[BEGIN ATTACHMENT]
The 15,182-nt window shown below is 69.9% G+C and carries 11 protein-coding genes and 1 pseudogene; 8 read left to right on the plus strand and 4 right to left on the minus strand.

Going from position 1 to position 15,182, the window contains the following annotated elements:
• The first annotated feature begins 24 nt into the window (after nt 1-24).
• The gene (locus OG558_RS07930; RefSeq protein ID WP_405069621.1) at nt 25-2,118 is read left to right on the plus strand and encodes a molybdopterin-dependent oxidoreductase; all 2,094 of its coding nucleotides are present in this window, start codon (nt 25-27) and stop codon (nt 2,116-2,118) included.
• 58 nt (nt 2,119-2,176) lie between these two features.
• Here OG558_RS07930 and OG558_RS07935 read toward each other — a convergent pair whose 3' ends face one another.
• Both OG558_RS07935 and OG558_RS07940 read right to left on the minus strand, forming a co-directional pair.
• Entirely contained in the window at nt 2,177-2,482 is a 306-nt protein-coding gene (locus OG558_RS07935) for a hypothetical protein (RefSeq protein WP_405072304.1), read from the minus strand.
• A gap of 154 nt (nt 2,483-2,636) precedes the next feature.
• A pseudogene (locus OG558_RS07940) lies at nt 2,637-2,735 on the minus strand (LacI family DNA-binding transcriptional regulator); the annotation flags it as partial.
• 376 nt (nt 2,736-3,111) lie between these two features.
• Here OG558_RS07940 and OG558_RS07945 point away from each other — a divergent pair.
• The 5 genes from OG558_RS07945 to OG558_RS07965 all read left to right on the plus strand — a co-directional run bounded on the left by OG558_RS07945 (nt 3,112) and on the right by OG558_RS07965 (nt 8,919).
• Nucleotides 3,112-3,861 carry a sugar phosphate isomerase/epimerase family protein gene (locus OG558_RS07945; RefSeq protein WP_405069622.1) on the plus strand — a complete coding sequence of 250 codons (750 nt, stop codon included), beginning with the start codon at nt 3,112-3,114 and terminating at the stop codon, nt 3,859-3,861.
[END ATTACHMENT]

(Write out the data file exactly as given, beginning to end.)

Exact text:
The 15,182-nt window shown below is 69.9% G+C and carries 11 protein-coding genes and 1 pseudogene; 8 read left to right on the plus strand and 4 right to left on the minus strand.

Going from position 1 to position 15,182, the window contains the following annotated elements:
• The first annotated feature begins 24 nt into the window (after nt 1-24).
• The gene (locus OG558_RS07930; RefSeq protein ID WP_405069621.1) at nt 25-2,118 is read left to right on the plus strand and encodes a molybdopterin-dependent oxidoreductase; all 2,094 of its coding nucleotides are present in this window, start codon (nt 25-27) and stop codon (nt 2,116-2,118) included.
• 58 nt (nt 2,119-2,176) lie between these two features.
• Here OG558_RS07930 and OG558_RS07935 read toward each other — a convergent pair whose 3' ends face one another.
• Both OG558_RS07935 and OG558_RS07940 read right to left on the minus strand, forming a co-directional pair.
• Entirely contained in the window at nt 2,177-2,482 is a 306-nt protein-coding gene (locus OG558_RS07935) for a hypothetical protein (RefSeq protein WP_405072304.1), read from the minus strand.
• A gap of 154 nt (nt 2,483-2,636) precedes the next feature.
• A pseudogene (locus OG558_RS07940) lies at nt 2,637-2,735 on the minus strand (LacI family DNA-binding transcriptional regulator); the annotation flags it as partial.
• 376 nt (nt 2,736-3,111) lie between these two features.
• Here OG558_RS07940 and OG558_RS07945 point away from each other — a divergent pair.
• The 5 genes from OG558_RS07945 to OG558_RS07965 all read left to right on the plus strand — a co-directional run bounded on the left by OG558_RS07945 (nt 3,112) and on the right by OG558_RS07965 (nt 8,919).
• Nucleotides 3,112-3,861 carry a sugar phosphate isomerase/epimerase family protein gene (locus OG558_RS07945; RefSeq protein WP_405069622.1) on the plus strand — a complete coding sequence of 250 codons (750 nt, stop codon included), beginning with the start codon at nt 3,112-3,114 and terminating at the stop codon, nt 3,859-3,861.